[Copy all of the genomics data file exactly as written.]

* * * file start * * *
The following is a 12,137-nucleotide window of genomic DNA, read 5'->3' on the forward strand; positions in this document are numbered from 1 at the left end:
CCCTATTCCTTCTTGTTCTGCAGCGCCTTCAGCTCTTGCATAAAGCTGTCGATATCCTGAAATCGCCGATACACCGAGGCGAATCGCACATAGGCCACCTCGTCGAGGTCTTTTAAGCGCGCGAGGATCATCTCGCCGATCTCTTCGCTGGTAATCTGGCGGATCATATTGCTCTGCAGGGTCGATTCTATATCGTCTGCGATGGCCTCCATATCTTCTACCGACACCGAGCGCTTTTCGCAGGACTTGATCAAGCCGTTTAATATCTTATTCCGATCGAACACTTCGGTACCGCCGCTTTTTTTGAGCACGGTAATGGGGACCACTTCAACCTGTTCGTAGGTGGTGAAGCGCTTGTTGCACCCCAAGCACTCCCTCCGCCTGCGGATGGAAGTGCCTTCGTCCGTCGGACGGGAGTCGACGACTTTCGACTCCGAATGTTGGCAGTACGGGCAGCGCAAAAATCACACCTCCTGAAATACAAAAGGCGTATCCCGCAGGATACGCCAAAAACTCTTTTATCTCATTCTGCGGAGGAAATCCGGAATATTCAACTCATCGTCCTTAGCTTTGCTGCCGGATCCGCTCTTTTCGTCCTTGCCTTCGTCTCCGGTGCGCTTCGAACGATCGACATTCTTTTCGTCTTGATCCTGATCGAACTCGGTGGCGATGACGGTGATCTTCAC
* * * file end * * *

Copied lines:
The following is a 12,137-nucleotide window of genomic DNA, read 5'->3' on the forward strand; positions in this document are numbered from 1 at the left end:
CCCTATTCCTTCTTGTTCTGCAGCGCCTTCAGCTCTTGCATAAAGCTGTCGATATCCTGAAATCGCCGATACACCGAGGCGAATCGCACATAGGCCACCTCGTCGAGGTCTTTTAAGCGCGCGAGGATCATCTCGCCGATCTCTTCGCTGGTAATCTGGCGGATCATATTGCTCTGCAGGGTCGATTCTATATCGTCTGCGATGGCCTCCATATCTTCTACCGACACCGAGCGCTTTTCGCAGGACTTGATCAAGCCGTTTAATATCTTATTCCGATCGAACACTTCGGTACCGCCGCTTTTTTTGAGCACGGTAATGGGGACCACTTCAACCTGTTCGTAGGTGGTGAAGCGCTTGTTGCACCCCAAGCACTCCCTCCGCCTGCGGATGGAAGTGCCTTCGTCCGTCGGACGGGAGTCGACGACTTTCGACTCCGAATGTTGGCAGTACGGGCAGCGCAAAAATCACACCTCCTGAAATACAAAAGGCGTATCCCGCAGGATACGCCAAAAACTCTTTTATCTCATTCTGCGGAGGAAATCCGGAATATTCAACTCATCGTCCTTAGCTTTGCTGCCGGATCCGCTCTTTTCGTCCTTGCCTTCGTCTCCGGTGCGCTTCGAACGATCGACATTCTTTTCGTCTTGATCCTGATCGAACTCGGTGGCGATGACGGTGATCTTCAC